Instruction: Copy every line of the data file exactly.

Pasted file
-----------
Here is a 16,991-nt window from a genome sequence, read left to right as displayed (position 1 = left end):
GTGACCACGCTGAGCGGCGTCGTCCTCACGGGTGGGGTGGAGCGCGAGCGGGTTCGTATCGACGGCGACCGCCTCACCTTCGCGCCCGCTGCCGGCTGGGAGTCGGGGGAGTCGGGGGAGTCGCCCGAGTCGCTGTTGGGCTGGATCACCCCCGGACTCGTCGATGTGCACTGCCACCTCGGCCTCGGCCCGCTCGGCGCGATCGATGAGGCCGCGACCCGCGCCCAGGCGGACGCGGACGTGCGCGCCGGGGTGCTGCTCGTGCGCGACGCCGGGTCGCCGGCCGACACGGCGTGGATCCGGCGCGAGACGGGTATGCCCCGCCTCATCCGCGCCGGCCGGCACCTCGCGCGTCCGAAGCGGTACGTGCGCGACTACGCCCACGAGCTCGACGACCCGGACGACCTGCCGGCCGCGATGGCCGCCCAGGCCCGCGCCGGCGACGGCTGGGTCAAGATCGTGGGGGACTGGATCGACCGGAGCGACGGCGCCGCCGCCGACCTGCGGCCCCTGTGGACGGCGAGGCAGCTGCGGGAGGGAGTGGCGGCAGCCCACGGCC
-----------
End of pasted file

Here is a 16,991-nt window from a genome sequence, read left to right as displayed (position 1 = left end):
GTGACCACGCTGAGCGGCGTCGTCCTCACGGGTGGGGTGGAGCGCGAGCGGGTTCGTATCGACGGCGACCGCCTCACCTTCGCGCCCGCTGCCGGCTGGGAGTCGGGGGAGTCGGGGGAGTCGCCCGAGTCGCTGTTGGGCTGGATCACCCCCGGACTCGTCGATGTGCACTGCCACCTCGGCCTCGGCCCGCTCGGCGCGATCGATGAGGCCGCGACCCGCGCCCAGGCGGACGCGGACGTGCGCGCCGGGGTGCTGCTCGTGCGCGACGCCGGGTCGCCGGCCGACACGGCGTGGATCCGGCGCGAGACGGGTATGCCCCGCCTCATCCGCGCCGGCCGGCACCTCGCGCGTCCGAAGCGGTACGTGCGCGACTACGCCCACGAGCTCGACGACCCGGACGACCTGCCGGCCGCGATGGCCGCCCAGGCCCGCGCCGGCGACGGCTGGGTCAAGATCGTGGGGGACTGGATCGACCGGAGCGACGGCGCCGCCGCCGACCTGCGGCCCCTGTGGACGGCGAGGCAGCTGCGGGAGGGAGTGGCGGCAGCCCACGGCC